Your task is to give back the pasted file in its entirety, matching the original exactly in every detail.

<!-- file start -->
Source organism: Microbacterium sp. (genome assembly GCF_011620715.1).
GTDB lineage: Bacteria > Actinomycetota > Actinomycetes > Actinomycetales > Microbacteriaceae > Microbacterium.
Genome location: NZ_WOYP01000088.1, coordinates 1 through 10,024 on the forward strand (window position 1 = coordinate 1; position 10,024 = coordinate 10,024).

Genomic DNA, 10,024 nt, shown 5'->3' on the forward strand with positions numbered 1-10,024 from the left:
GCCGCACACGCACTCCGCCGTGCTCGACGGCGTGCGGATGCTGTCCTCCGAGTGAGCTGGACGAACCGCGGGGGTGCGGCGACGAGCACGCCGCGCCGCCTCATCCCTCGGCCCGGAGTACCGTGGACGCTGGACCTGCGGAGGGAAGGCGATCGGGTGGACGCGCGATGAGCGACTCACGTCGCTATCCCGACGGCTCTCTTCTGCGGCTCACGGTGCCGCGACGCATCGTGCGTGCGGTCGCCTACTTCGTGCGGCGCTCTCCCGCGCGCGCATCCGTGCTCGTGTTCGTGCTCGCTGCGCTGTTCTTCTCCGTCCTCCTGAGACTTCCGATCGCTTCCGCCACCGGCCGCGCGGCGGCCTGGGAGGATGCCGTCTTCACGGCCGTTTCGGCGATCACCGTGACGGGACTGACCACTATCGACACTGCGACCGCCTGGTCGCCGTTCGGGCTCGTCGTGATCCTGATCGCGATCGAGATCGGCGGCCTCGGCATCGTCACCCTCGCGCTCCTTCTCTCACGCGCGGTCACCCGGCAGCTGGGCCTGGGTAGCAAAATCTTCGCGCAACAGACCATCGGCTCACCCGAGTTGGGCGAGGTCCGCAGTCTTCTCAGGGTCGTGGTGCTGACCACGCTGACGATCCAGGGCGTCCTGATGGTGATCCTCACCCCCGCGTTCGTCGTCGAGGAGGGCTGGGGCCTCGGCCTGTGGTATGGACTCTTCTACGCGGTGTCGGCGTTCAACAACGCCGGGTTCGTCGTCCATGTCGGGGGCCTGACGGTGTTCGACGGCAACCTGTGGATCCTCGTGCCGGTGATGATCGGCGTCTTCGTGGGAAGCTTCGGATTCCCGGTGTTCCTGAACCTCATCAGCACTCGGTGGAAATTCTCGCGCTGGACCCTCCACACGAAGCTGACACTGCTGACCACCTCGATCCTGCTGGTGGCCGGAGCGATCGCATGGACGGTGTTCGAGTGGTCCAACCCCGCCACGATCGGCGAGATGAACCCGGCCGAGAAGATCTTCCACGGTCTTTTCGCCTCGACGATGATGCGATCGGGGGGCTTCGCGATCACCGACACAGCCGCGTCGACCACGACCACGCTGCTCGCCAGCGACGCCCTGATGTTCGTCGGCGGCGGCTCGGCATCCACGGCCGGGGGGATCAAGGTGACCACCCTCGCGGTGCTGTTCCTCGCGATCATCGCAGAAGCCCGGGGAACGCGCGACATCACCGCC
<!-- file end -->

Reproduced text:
Source organism: Microbacterium sp. (genome assembly GCF_011620715.1).
GTDB lineage: Bacteria > Actinomycetota > Actinomycetes > Actinomycetales > Microbacteriaceae > Microbacterium.
Genome location: NZ_WOYP01000088.1, coordinates 1 through 10,024 on the forward strand (window position 1 = coordinate 1; position 10,024 = coordinate 10,024).

Genomic DNA, 10,024 nt, shown 5'->3' on the forward strand with positions numbered 1-10,024 from the left:
GCCGCACACGCACTCCGCCGTGCTCGACGGCGTGCGGATGCTGTCCTCCGAGTGAGCTGGACGAACCGCGGGGGTGCGGCGACGAGCACGCCGCGCCGCCTCATCCCTCGGCCCGGAGTACCGTGGACGCTGGACCTGCGGAGGGAAGGCGATCGGGTGGACGCGCGATGAGCGACTCACGTCGCTATCCCGACGGCTCTCTTCTGCGGCTCACGGTGCCGCGACGCATCGTGCGTGCGGTCGCCTACTTCGTGCGGCGCTCTCCCGCGCGCGCATCCGTGCTCGTGTTCGTGCTCGCTGCGCTGTTCTTCTCCGTCCTCCTGAGACTTCCGATCGCTTCCGCCACCGGCCGCGCGGCGGCCTGGGAGGATGCCGTCTTCACGGCCGTTTCGGCGATCACCGTGACGGGACTGACCACTATCGACACTGCGACCGCCTGGTCGCCGTTCGGGCTCGTCGTGATCCTGATCGCGATCGAGATCGGCGGCCTCGGCATCGTCACCCTCGCGCTCCTTCTCTCACGCGCGGTCACCCGGCAGCTGGGCCTGGGTAGCAAAATCTTCGCGCAACAGACCATCGGCTCACCCGAGTTGGGCGAGGTCCGCAGTCTTCTCAGGGTCGTGGTGCTGACCACGCTGACGATCCAGGGCGTCCTGATGGTGATCCTCACCCCCGCGTTCGTCGTCGAGGAGGGCTGGGGCCTCGGCCTGTGGTATGGACTCTTCTACGCGGTGTCGGCGTTCAACAACGCCGGGTTCGTCGTCCATGTCGGGGGCCTGACGGTGTTCGACGGCAACCTGTGGATCCTCGTGCCGGTGATGATCGGCGTCTTCGTGGGAAGCTTCGGATTCCCGGTGTTCCTGAACCTCATCAGCACTCGGTGGAAATTCTCGCGCTGGACCCTCCACACGAAGCTGACACTGCTGACCACCTCGATCCTGCTGGTGGCCGGAGCGATCGCATGGACGGTGTTCGAGTGGTCCAACCCCGCCACGATCGGCGAGATGAACCCGGCCGAGAAGATCTTCCACGGTCTTTTCGCCTCGACGATGATGCGATCGGGGGGCTTCGCGATCACCGACACAGCCGCGTCGACCACGACCACGCTGCTCGCCAGCGACGCCCTGATGTTCGTCGGCGGCGGCTCGGCATCCACGGCCGGGGGGATCAAGGTGACCACCCTCGCGGTGCTGTTCCTCGCGATCATCGCAGAAGCCCGGGGAACGCGCGACATCACCGCC